Besides being great exercise, swimming is a valuable life skill. Children are being encouraged to swim at an early age in an effort to help reduce drowning rates. The American Academy of Pediatrics says children ages 1-4 may be less likely to drown after having swimming instruction.
The AAP does not recommend mandatory swim lessons for the aforementioned age group at this time, however. Instead, the AAP advises that children age 4 and older should learn to swim.
“Children need to learn to swim,” Dr. Weiss, MD, FAAP, lead author of the AAP policy statement and technical report, says. “But even advanced swimming skills cannot ‘drown-proof’ a child of any age. Parents must also closely supervise their children around water and know how to perform CPR.”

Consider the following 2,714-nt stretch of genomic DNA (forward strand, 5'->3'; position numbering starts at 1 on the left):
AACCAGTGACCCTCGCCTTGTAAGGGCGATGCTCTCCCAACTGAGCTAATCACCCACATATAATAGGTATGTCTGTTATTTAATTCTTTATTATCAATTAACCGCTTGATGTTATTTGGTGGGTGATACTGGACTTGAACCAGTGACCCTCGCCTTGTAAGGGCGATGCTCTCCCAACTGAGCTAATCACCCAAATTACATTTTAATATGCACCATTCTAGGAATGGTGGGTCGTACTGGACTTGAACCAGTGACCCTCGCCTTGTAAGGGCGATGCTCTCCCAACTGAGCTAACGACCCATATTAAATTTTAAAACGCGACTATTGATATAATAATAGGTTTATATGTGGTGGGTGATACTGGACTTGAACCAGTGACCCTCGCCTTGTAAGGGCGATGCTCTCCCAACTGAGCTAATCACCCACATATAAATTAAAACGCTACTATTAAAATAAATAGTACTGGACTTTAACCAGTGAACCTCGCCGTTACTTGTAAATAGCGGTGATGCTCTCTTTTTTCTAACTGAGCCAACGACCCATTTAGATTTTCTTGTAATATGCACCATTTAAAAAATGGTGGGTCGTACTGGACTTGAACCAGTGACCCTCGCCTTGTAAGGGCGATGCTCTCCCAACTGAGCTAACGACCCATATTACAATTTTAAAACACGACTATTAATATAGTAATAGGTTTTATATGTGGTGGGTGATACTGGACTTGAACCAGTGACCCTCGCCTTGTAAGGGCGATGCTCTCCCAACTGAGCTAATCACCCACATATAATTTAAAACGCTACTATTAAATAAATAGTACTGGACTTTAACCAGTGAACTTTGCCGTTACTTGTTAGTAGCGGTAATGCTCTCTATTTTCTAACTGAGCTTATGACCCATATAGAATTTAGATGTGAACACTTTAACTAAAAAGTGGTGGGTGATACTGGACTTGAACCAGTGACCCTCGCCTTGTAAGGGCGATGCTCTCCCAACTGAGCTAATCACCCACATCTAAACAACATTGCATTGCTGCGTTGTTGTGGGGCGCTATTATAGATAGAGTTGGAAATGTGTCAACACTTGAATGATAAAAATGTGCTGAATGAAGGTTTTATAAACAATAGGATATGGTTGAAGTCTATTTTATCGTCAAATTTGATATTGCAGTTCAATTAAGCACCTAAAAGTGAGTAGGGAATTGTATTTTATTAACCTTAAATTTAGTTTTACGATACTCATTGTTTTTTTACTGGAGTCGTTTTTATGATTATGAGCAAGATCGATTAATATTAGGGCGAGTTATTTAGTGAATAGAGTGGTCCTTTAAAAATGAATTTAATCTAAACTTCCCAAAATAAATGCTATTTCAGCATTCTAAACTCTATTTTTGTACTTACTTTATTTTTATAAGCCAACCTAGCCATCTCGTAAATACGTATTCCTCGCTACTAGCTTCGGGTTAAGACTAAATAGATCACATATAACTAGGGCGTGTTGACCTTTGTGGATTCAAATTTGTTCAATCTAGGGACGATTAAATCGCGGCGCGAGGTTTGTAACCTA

With this in mind, babies are never too young to be in the water, but they must always be with a parent. Splashing around while holding your baby securely is a fun way to get him/her acclimated. Try bringing a floating toy into the pool for extra entertainment.
Try also to stay relaxed to keep your baby at ease. If the parent seems disturbed or uncomfortable the baby will follow suit.
Parents should avoid using inflatable swimming aids such as ‘floaties.’ Per the AAP, they can give children and parents a false sense of security.